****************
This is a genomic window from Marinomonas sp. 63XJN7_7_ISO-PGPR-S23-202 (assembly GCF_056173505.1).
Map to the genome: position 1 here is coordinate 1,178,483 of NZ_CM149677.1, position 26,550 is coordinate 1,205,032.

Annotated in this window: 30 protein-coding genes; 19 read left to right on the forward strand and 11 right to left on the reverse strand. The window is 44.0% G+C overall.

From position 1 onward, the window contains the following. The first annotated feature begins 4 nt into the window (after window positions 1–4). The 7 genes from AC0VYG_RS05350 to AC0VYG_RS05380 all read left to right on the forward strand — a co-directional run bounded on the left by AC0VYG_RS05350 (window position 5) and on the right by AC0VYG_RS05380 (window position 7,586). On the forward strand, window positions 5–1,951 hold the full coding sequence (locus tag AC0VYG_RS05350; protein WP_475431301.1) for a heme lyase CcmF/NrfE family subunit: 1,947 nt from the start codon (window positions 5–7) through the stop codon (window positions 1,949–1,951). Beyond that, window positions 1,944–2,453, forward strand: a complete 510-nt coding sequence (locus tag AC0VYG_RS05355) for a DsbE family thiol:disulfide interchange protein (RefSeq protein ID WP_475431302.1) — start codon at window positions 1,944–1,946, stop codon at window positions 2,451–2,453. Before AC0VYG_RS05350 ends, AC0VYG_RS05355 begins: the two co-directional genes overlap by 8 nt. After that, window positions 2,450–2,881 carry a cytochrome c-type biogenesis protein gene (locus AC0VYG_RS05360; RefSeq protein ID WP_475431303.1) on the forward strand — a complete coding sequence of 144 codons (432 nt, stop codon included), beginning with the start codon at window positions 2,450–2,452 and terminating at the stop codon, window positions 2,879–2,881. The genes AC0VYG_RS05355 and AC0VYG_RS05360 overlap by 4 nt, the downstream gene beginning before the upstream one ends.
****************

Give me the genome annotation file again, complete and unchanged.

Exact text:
This is a genomic window from Marinomonas sp. 63XJN7_7_ISO-PGPR-S23-202 (assembly GCF_056173505.1).
Map to the genome: position 1 here is coordinate 1,178,483 of NZ_CM149677.1, position 26,550 is coordinate 1,205,032.

Annotated in this window: 30 protein-coding genes; 19 read left to right on the forward strand and 11 right to left on the reverse strand. The window is 44.0% G+C overall.

From position 1 onward, the window contains the following. The first annotated feature begins 4 nt into the window (after window positions 1–4). The 7 genes from AC0VYG_RS05350 to AC0VYG_RS05380 all read left to right on the forward strand — a co-directional run bounded on the left by AC0VYG_RS05350 (window position 5) and on the right by AC0VYG_RS05380 (window position 7,586). On the forward strand, window positions 5–1,951 hold the full coding sequence (locus tag AC0VYG_RS05350; protein WP_475431301.1) for a heme lyase CcmF/NrfE family subunit: 1,947 nt from the start codon (window positions 5–7) through the stop codon (window positions 1,949–1,951). Beyond that, window positions 1,944–2,453, forward strand: a complete 510-nt coding sequence (locus tag AC0VYG_RS05355) for a DsbE family thiol:disulfide interchange protein (RefSeq protein ID WP_475431302.1) — start codon at window positions 1,944–1,946, stop codon at window positions 2,451–2,453. Before AC0VYG_RS05350 ends, AC0VYG_RS05355 begins: the two co-directional genes overlap by 8 nt. After that, window positions 2,450–2,881 carry a cytochrome c-type biogenesis protein gene (locus AC0VYG_RS05360; RefSeq protein ID WP_475431303.1) on the forward strand — a complete coding sequence of 144 codons (432 nt, stop codon included), beginning with the start codon at window positions 2,450–2,452 and terminating at the stop codon, window positions 2,879–2,881. The genes AC0VYG_RS05355 and AC0VYG_RS05360 overlap by 4 nt, the downstream gene beginning before the upstream one ends.